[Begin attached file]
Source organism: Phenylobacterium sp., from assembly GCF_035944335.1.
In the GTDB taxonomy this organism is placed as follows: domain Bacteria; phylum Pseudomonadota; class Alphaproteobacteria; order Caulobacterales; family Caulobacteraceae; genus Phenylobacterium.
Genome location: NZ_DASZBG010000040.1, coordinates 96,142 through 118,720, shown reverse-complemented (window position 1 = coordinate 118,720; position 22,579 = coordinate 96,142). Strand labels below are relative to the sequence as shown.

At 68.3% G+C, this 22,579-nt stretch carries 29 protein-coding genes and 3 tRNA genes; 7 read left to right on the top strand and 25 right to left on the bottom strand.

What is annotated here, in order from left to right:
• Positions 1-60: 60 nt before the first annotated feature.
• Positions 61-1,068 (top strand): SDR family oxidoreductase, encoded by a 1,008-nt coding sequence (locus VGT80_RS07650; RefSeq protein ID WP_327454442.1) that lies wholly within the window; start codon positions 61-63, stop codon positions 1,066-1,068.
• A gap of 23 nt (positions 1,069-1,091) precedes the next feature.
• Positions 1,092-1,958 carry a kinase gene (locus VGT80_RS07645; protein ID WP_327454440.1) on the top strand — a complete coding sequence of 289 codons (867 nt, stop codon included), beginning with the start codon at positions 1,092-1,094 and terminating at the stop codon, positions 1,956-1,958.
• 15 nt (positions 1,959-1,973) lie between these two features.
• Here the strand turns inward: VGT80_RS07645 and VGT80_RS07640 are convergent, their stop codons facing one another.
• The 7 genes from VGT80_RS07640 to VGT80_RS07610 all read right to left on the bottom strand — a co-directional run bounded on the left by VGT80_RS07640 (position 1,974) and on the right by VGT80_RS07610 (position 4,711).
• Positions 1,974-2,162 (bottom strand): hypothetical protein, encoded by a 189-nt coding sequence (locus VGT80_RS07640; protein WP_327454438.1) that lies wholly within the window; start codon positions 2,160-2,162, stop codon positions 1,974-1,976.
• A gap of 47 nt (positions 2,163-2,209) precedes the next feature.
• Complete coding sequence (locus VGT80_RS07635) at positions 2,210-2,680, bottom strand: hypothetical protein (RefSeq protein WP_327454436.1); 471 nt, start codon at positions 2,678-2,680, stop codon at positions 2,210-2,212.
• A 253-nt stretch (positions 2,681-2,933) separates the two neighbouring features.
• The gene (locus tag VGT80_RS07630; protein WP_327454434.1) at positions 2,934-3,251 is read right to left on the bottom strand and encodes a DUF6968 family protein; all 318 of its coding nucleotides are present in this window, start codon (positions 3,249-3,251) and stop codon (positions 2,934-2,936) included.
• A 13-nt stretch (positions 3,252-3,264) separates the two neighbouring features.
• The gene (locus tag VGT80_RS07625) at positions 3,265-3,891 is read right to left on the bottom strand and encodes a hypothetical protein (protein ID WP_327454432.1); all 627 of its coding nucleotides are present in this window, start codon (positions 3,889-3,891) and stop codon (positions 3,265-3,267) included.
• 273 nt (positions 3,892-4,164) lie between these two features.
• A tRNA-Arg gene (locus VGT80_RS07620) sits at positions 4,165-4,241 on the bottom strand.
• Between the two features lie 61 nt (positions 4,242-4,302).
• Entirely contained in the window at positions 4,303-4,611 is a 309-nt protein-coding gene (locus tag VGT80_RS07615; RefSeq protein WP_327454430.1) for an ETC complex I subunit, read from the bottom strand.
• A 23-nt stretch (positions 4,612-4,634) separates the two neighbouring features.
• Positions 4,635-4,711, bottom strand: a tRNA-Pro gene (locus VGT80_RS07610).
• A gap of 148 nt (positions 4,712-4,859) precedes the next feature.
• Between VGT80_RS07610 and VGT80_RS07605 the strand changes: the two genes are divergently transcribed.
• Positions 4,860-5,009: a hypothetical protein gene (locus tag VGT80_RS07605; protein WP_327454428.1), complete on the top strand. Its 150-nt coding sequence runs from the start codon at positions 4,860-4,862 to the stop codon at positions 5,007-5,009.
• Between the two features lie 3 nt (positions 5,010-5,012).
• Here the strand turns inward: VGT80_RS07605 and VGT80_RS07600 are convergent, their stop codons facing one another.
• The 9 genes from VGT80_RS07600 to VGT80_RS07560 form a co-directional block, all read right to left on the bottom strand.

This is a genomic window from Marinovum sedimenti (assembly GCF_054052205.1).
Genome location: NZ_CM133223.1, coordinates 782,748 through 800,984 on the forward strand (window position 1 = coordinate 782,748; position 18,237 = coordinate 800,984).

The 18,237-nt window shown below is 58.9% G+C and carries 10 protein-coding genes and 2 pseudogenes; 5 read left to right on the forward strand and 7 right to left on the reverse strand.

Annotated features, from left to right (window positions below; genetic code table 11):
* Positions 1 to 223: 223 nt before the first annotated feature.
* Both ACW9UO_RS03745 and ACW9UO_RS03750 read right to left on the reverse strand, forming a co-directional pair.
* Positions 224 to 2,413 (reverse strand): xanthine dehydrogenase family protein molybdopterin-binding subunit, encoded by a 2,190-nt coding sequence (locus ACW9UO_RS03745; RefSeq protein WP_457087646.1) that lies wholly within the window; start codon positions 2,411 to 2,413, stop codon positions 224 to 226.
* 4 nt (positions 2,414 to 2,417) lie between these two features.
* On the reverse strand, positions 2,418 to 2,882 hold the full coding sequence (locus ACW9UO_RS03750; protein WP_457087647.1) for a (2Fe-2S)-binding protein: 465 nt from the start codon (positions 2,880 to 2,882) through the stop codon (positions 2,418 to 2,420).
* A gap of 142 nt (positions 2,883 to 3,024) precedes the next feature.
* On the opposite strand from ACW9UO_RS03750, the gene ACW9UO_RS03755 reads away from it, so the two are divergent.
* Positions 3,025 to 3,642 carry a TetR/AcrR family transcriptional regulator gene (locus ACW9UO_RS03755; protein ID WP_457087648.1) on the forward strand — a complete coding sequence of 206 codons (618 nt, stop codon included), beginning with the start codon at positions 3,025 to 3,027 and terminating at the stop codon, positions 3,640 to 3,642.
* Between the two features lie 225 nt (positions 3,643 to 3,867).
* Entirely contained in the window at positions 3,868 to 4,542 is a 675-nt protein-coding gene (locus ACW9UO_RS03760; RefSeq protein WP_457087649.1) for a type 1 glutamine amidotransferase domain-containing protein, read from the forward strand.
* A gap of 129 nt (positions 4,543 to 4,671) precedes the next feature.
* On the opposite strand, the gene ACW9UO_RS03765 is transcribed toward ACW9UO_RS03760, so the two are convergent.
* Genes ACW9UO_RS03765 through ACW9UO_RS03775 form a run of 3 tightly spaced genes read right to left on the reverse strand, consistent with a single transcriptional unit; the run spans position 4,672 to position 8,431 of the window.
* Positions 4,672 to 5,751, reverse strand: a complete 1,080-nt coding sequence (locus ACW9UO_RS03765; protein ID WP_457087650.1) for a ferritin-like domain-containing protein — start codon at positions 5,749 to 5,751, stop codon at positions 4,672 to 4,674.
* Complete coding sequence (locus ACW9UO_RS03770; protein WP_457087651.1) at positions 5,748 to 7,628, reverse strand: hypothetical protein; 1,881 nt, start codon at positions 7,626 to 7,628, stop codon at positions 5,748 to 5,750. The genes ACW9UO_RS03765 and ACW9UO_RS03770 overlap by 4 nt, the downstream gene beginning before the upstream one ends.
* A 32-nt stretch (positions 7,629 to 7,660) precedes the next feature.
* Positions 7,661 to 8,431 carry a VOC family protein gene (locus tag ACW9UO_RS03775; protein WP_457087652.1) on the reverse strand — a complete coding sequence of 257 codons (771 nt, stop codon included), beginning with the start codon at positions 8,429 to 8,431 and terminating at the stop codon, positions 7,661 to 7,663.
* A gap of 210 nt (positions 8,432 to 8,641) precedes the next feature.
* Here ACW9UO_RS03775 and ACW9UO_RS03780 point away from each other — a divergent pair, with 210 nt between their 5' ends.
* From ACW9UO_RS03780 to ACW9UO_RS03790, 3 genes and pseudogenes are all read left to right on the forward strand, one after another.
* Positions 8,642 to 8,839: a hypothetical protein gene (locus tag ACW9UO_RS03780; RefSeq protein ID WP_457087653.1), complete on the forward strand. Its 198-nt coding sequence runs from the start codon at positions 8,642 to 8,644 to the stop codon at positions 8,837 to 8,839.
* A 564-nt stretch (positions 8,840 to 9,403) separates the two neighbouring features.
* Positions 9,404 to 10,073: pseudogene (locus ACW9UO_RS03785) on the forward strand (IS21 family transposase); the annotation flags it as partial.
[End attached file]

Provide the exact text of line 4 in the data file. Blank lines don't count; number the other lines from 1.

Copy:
At 68.3% G+C, this 22,579-nt stretch carries 29 protein-coding genes and 3 tRNA genes; 7 read left to right on the top strand and 25 right to left on the bottom strand.